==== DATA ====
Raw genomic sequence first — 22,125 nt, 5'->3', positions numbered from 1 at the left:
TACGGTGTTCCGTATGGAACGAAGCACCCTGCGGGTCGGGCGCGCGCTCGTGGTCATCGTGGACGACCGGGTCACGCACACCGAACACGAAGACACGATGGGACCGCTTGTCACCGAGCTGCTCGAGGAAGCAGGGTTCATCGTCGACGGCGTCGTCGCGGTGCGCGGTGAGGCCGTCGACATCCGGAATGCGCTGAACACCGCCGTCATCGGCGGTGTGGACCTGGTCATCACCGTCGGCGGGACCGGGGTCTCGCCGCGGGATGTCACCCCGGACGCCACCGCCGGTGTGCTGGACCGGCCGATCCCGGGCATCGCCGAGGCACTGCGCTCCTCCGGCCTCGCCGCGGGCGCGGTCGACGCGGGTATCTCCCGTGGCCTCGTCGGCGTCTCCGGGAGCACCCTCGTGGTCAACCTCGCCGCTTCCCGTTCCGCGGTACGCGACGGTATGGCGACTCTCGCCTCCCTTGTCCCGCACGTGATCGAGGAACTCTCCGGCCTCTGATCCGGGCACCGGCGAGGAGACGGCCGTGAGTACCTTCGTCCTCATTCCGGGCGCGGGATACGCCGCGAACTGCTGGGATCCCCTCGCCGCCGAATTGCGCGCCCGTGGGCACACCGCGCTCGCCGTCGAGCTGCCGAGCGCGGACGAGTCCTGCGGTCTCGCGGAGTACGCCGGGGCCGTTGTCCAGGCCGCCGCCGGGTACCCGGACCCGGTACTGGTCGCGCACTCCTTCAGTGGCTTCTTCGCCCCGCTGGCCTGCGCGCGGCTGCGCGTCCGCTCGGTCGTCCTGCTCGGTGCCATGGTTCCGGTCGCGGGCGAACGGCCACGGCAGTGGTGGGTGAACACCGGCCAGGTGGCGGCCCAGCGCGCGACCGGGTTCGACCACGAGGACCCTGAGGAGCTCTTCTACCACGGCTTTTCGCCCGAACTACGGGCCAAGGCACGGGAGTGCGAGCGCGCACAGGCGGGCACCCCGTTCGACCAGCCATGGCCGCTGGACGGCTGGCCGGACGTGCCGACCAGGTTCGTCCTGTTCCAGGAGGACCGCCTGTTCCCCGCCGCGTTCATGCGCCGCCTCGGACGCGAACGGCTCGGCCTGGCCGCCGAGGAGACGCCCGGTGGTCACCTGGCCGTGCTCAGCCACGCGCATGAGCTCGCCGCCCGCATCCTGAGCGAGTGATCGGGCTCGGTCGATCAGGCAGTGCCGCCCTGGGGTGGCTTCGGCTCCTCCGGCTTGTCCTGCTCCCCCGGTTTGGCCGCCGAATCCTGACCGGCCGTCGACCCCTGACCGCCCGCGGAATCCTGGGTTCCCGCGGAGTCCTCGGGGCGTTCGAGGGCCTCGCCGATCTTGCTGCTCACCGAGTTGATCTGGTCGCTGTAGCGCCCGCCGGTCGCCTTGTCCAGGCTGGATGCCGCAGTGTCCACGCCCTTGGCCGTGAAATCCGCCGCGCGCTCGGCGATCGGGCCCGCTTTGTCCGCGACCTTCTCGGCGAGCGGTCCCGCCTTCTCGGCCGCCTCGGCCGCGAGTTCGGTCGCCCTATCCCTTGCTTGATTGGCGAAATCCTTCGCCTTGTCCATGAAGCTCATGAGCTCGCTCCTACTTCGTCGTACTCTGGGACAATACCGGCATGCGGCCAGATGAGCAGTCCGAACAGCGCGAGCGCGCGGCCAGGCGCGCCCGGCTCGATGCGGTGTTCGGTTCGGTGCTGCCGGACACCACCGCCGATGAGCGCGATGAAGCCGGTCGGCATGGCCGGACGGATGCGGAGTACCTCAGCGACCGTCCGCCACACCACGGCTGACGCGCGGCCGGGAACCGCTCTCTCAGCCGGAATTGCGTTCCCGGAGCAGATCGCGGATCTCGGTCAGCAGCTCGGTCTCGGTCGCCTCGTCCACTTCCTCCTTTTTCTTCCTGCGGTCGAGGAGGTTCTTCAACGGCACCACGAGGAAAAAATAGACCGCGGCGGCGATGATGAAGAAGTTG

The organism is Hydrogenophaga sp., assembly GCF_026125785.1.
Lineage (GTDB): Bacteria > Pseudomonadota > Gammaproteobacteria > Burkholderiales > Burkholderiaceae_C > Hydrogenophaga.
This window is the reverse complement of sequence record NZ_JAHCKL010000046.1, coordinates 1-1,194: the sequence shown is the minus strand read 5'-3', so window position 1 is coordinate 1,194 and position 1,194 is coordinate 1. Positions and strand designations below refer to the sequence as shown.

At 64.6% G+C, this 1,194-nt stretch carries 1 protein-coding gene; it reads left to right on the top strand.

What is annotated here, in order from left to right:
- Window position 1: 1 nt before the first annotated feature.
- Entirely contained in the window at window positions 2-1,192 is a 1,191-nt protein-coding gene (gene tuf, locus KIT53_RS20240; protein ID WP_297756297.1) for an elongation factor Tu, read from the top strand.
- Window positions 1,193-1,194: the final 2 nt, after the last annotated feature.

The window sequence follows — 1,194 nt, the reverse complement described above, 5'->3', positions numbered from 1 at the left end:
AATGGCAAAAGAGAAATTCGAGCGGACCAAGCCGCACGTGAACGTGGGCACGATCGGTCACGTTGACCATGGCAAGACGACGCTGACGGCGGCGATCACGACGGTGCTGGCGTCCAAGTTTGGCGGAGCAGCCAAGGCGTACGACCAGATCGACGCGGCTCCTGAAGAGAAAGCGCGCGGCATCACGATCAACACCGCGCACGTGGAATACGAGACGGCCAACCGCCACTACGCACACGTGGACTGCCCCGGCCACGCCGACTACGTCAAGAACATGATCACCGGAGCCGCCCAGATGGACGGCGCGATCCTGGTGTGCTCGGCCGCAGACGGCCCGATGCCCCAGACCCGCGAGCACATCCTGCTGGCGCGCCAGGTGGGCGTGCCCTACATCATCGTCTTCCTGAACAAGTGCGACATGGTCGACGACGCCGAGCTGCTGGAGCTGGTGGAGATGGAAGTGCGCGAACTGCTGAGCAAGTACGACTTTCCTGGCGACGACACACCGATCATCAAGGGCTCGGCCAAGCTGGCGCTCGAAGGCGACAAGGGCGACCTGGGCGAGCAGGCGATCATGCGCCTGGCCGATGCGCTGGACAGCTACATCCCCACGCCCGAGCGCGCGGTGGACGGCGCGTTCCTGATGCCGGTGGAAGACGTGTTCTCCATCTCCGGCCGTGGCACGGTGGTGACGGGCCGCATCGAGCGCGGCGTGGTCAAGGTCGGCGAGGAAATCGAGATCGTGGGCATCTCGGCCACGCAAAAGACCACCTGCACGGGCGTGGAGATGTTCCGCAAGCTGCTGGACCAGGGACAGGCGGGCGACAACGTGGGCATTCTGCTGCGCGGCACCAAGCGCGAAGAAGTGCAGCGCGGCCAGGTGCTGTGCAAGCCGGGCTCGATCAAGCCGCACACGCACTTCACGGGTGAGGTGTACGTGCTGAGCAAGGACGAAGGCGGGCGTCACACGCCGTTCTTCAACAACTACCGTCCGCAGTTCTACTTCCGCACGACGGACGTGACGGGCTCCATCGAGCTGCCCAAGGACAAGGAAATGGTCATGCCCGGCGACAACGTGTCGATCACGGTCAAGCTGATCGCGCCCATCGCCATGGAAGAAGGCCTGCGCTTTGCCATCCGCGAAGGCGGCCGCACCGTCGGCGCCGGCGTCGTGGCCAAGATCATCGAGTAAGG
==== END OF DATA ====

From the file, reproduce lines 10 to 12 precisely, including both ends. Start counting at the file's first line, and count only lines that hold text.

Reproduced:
- Window positions 1,193-1,194: the final 2 nt, after the last annotated feature.

The window sequence follows — 1,194 nt, the reverse complement described above, 5'->3', positions numbered from 1 at the left end:
AATGGCAAAAGAGAAATTCGAGCGGACCAAGCCGCACGTGAACGTGGGCACGATCGGTCACGTTGACCATGGCAAGACGACGCTGACGGCGGCGATCACGACGGTGCTGGCGTCCAAGTTTGGCGGAGCAGCCAAGGCGTACGACCAGATCGACGCGGCTCCTGAAGAGAAAGCGCGCGGCATCACGATCAACACCGCGCACGTGGAATACGAGACGGCCAACCGCCACTACGCACACGTGGACTGCCCCGGCCACGCCGACTACGTCAAGAACATGATCACCGGAGCCGCCCAGATGGACGGCGCGATCCTGGTGTGCTCGGCCGCAGACGGCCCGATGCCCCAGACCCGCGAGCACATCCTGCTGGCGCGCCAGGTGGGCGTGCCCTACATCATCGTCTTCCTGAACAAGTGCGACATGGTCGACGACGCCGAGCTGCTGGAGCTGGTGGAGATGGAAGTGCGCGAACTGCTGAGCAAGTACGACTTTCCTGGCGACGACACACCGATCATCAAGGGCTCGGCCAAGCTGGCGCTCGAAGGCGACAAGGGCGACCTGGGCGAGCAGGCGATCATGCGCCTGGCCGATGCGCTGGACAGCTACATCCCCACGCCCGAGCGCGCGGTGGACGGCGCGTTCCTGATGCCGGTGGAAGACGTGTTCTCCATCTCCGGCCGTGGCACGGTGGTGACGGGCCGCATCGAGCGCGGCGTGGTCAAGGTCGGCGAGGAAATCGAGATCGTGGGCATCTCGGCCACGCAAAAGACCACCTGCACGGGCGTGGAGATGTTCCGCAAGCTGCTGGACCAGGGACAGGCGGGCGACAACGTGGGCATTCTGCTGCGCGGCACCAAGCGCGAAGAAGTGCAGCGCGGCCAGGTGCTGTGCAAGCCGGGCTCGATCAAGCCGCACACGCACTTCACGGGTGAGGTGTACGTGCTGAGCAAGGACGAAGGCGGGCGTCACACGCCGTTCTTCAACAACTACCGTCCGCAGTTCTACTTCCGCACGACGGACGTGACGGGCTCCATCGAGCTGCCCAAGGACAAGGAAATGGTCATGCCCGGCGACAACGTGTCGATCACGGTCAAGCTGATCGCGCCCATCGCCATGGAAGAAGGCCTGCGCTTTGCCATCCGCGAAGGCGGCCGCACCGTCGGCGCCGGCGTCGTGGCCAAGATCATCGAGTAAGG